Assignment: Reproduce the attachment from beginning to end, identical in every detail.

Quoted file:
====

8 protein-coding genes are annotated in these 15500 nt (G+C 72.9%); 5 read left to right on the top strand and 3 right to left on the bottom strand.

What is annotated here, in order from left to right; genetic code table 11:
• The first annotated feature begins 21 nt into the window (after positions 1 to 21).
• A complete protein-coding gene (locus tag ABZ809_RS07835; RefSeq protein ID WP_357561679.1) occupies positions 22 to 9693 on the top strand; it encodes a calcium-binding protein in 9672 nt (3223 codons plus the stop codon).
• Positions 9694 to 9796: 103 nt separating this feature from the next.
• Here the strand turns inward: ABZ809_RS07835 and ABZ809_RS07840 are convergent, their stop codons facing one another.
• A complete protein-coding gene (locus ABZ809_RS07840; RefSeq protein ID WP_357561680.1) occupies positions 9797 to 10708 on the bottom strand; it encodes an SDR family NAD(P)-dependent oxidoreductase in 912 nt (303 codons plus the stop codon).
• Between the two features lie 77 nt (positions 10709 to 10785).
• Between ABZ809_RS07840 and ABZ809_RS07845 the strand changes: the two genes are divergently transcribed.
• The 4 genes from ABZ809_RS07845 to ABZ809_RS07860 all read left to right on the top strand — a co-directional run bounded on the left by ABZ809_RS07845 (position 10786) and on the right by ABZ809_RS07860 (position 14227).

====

8 protein-coding genes are annotated in these 15500 nt (G+C 72.9%); 5 read left to right on the top strand and 3 right to left on the bottom strand.

What is annotated here, in order from left to right; genetic code table 11:
• The first annotated feature begins 21 nt into the window (after positions 1 to 21).
• A complete protein-coding gene (locus tag ABZ809_RS07835; RefSeq protein ID WP_357561679.1) occupies positions 22 to 9693 on the top strand; it encodes a calcium-binding protein in 9672 nt (3223 codons plus the stop codon).
• Positions 9694 to 9796: 103 nt separating this feature from the next.
• Here the strand turns inward: ABZ809_RS07835 and ABZ809_RS07840 are convergent, their stop codons facing one another.
• A complete protein-coding gene (locus ABZ809_RS07840; RefSeq protein ID WP_357561680.1) occupies positions 9797 to 10708 on the bottom strand; it encodes an SDR family NAD(P)-dependent oxidoreductase in 912 nt (303 codons plus the stop codon).
• Between the two features lie 77 nt (positions 10709 to 10785).
• Between ABZ809_RS07840 and ABZ809_RS07845 the strand changes: the two genes are divergently transcribed.
• The 4 genes from ABZ809_RS07845 to ABZ809_RS07860 all read left to right on the top strand — a co-directional run bounded on the left by ABZ809_RS07845 (position 10786) and on the right by ABZ809_RS07860 (position 14227).